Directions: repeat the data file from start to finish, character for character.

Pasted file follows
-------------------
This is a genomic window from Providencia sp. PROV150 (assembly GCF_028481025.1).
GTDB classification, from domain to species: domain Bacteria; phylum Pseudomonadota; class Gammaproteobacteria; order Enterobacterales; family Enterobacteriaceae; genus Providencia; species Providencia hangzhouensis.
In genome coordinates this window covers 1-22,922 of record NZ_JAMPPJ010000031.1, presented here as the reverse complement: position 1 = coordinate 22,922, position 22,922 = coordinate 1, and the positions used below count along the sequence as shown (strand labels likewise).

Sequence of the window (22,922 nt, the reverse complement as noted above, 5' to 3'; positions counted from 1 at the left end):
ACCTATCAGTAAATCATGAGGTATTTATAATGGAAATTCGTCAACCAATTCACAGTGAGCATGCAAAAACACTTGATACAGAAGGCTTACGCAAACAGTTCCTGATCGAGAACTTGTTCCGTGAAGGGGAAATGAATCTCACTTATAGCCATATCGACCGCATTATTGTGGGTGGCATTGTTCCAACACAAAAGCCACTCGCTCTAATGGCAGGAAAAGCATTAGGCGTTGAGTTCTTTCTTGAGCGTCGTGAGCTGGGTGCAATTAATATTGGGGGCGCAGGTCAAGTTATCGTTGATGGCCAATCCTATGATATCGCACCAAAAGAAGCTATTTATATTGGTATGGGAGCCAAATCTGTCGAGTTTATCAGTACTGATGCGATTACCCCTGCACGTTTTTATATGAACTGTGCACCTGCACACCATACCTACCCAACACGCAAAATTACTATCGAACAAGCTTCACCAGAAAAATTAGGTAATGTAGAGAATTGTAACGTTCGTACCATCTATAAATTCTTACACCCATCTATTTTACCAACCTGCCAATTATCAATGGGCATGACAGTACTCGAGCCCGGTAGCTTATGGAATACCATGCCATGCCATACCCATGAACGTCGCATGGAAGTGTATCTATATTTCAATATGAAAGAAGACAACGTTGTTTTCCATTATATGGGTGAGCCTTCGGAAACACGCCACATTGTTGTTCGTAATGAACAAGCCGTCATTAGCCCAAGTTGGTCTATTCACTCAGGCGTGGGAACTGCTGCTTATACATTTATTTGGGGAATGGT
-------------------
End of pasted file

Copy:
This is a genomic window from Providencia sp. PROV150 (assembly GCF_028481025.1).
GTDB classification, from domain to species: domain Bacteria; phylum Pseudomonadota; class Gammaproteobacteria; order Enterobacterales; family Enterobacteriaceae; genus Providencia; species Providencia hangzhouensis.
In genome coordinates this window covers 1-22,922 of record NZ_JAMPPJ010000031.1, presented here as the reverse complement: position 1 = coordinate 22,922, position 22,922 = coordinate 1, and the positions used below count along the sequence as shown (strand labels likewise).

Sequence of the window (22,922 nt, the reverse complement as noted above, 5' to 3'; positions counted from 1 at the left end):
ACCTATCAGTAAATCATGAGGTATTTATAATGGAAATTCGTCAACCAATTCACAGTGAGCATGCAAAAACACTTGATACAGAAGGCTTACGCAAACAGTTCCTGATCGAGAACTTGTTCCGTGAAGGGGAAATGAATCTCACTTATAGCCATATCGACCGCATTATTGTGGGTGGCATTGTTCCAACACAAAAGCCACTCGCTCTAATGGCAGGAAAAGCATTAGGCGTTGAGTTCTTTCTTGAGCGTCGTGAGCTGGGTGCAATTAATATTGGGGGCGCAGGTCAAGTTATCGTTGATGGCCAATCCTATGATATCGCACCAAAAGAAGCTATTTATATTGGTATGGGAGCCAAATCTGTCGAGTTTATCAGTACTGATGCGATTACCCCTGCACGTTTTTATATGAACTGTGCACCTGCACACCATACCTACCCAACACGCAAAATTACTATCGAACAAGCTTCACCAGAAAAATTAGGTAATGTAGAGAATTGTAACGTTCGTACCATCTATAAATTCTTACACCCATCTATTTTACCAACCTGCCAATTATCAATGGGCATGACAGTACTCGAGCCCGGTAGCTTATGGAATACCATGCCATGCCATACCCATGAACGTCGCATGGAAGTGTATCTATATTTCAATATGAAAGAAGACAACGTTGTTTTCCATTATATGGGTGAGCCTTCGGAAACACGCCACATTGTTGTTCGTAATGAACAAGCCGTCATTAGCCCAAGTTGGTCTATTCACTCAGGCGTGGGAACTGCTGCTTATACATTTATTTGGGGAATGGT